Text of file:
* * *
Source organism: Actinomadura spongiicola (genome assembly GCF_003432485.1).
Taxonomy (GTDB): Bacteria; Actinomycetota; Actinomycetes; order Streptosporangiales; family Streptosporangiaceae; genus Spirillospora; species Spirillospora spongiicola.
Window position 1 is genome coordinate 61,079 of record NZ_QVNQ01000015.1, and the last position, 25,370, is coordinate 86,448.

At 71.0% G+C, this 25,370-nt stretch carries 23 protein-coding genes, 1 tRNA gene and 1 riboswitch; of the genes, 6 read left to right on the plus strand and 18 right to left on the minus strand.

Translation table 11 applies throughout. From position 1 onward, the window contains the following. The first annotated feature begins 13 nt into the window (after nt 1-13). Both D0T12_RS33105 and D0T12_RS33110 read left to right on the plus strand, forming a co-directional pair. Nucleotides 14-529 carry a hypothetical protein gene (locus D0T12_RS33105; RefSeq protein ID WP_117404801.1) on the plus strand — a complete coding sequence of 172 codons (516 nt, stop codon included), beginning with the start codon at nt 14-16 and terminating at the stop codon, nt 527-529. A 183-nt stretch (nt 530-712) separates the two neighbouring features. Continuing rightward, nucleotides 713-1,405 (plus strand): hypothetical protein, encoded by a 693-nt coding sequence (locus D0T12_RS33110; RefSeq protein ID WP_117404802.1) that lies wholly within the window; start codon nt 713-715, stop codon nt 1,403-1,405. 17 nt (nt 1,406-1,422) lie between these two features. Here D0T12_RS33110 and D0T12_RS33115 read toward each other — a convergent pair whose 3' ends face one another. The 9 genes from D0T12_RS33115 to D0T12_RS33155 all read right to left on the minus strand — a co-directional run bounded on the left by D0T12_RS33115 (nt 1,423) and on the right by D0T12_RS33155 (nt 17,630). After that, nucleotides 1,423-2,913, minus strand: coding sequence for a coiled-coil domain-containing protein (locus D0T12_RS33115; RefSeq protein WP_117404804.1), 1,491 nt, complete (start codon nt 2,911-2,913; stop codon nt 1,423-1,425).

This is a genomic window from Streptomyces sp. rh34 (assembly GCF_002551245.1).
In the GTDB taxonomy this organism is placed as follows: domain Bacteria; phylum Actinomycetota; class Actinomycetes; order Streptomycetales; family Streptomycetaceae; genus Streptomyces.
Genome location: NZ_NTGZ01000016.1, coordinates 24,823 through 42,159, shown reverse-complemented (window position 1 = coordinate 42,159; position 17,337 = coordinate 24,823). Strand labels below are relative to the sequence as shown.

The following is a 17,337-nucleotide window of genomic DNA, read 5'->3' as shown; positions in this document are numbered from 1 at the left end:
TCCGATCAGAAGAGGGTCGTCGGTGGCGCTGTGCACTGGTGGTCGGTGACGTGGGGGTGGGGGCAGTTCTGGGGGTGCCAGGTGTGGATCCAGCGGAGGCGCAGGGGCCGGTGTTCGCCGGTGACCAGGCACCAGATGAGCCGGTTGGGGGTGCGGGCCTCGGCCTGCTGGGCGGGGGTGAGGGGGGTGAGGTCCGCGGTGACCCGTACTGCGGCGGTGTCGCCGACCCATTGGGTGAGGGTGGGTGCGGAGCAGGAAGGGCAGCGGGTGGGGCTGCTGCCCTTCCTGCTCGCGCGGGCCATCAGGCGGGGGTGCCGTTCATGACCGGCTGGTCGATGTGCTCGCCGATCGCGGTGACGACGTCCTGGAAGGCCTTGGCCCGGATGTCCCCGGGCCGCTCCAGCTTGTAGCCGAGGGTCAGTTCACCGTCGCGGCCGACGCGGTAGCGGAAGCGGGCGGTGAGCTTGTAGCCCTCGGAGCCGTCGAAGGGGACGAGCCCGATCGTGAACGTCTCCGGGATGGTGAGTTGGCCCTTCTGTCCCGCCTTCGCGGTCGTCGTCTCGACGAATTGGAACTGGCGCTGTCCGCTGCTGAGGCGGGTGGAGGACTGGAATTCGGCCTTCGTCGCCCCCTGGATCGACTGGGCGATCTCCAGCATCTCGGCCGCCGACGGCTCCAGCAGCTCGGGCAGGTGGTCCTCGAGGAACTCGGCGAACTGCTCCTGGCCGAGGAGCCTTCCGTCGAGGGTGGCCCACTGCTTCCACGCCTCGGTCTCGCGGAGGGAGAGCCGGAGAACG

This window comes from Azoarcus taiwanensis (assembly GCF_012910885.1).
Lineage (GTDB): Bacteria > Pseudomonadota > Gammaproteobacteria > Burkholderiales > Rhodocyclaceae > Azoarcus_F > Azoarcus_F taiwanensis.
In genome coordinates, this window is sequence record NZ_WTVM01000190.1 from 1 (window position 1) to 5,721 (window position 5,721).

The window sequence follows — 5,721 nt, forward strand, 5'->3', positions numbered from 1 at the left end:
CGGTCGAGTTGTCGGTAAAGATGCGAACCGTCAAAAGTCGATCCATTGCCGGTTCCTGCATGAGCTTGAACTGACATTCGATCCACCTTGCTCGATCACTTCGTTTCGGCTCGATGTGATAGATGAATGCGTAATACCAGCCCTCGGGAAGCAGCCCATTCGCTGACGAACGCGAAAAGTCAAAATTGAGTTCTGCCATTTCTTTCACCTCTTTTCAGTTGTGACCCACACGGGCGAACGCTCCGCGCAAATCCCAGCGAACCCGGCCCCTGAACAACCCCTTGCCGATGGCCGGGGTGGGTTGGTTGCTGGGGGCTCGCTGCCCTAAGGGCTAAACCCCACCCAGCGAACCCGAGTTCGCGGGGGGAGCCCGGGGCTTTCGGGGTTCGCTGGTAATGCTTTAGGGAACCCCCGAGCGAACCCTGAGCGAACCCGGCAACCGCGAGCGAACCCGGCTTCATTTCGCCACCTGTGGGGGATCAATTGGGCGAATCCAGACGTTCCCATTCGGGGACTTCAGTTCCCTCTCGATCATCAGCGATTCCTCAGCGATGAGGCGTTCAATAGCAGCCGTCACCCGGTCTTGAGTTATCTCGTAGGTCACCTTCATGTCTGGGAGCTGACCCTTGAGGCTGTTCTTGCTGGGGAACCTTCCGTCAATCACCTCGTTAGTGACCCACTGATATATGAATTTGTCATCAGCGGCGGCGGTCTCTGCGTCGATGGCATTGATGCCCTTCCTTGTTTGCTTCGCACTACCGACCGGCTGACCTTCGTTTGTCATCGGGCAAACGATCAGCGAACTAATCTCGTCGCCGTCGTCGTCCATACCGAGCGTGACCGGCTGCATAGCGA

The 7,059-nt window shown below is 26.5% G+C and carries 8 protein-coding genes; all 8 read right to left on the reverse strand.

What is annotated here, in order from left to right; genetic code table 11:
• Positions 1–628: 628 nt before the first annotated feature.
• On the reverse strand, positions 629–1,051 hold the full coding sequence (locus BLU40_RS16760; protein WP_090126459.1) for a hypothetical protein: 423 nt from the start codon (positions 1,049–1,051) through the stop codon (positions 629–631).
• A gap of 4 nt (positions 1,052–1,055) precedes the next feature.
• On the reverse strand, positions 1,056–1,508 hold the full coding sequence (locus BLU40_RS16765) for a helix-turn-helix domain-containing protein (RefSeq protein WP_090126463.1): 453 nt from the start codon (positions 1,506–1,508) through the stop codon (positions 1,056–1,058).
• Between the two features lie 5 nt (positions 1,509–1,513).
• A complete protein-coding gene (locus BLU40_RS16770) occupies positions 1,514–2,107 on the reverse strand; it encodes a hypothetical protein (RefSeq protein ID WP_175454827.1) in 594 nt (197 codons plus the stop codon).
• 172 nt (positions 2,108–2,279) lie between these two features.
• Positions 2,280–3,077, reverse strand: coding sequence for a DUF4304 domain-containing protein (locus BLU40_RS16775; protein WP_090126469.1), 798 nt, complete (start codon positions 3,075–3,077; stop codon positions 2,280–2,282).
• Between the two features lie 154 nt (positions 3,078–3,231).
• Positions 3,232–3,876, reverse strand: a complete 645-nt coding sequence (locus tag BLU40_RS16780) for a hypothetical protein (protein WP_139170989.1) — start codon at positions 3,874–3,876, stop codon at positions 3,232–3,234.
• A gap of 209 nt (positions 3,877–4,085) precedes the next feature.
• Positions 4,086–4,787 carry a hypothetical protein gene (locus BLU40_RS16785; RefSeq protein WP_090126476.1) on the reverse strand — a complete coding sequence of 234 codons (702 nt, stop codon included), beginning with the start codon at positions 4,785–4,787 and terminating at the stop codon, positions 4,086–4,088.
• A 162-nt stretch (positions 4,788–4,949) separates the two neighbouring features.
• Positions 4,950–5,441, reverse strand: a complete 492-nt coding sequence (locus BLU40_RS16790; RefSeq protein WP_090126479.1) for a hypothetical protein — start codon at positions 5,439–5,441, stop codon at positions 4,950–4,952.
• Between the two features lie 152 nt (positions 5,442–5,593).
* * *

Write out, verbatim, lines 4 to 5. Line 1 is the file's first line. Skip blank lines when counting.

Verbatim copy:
At 71.0% G+C, this 25,370-nt stretch carries 23 protein-coding genes, 1 tRNA gene and 1 riboswitch; of the genes, 6 read left to right on the plus strand and 18 right to left on the minus strand.

Translation table 11 applies throughout. From position 1 onward, the window contains the following. The first annotated feature begins 13 nt into the window (after nt 1-13). Both D0T12_RS33105 and D0T12_RS33110 read left to right on the plus strand, forming a co-directional pair. Nucleotides 14-529 carry a hypothetical protein gene (locus D0T12_RS33105; RefSeq protein ID WP_117404801.1) on the plus strand — a complete coding sequence of 172 codons (516 nt, stop codon included), beginning with the start codon at nt 14-16 and terminating at the stop codon, nt 527-529. A 183-nt stretch (nt 530-712) separates the two neighbouring features. Continuing rightward, nucleotides 713-1,405 (plus strand): hypothetical protein, encoded by a 693-nt coding sequence (locus D0T12_RS33110; RefSeq protein ID WP_117404802.1) that lies wholly within the window; start codon nt 713-715, stop codon nt 1,403-1,405. 17 nt (nt 1,406-1,422) lie between these two features. Here D0T12_RS33110 and D0T12_RS33115 read toward each other — a convergent pair whose 3' ends face one another. The 9 genes from D0T12_RS33115 to D0T12_RS33155 all read right to left on the minus strand — a co-directional run bounded on the left by D0T12_RS33115 (nt 1,423) and on the right by D0T12_RS33155 (nt 17,630). After that, nucleotides 1,423-2,913, minus strand: coding sequence for a coiled-coil domain-containing protein (locus D0T12_RS33115; RefSeq protein WP_117404804.1), 1,491 nt, complete (start codon nt 2,911-2,913; stop codon nt 1,423-1,425).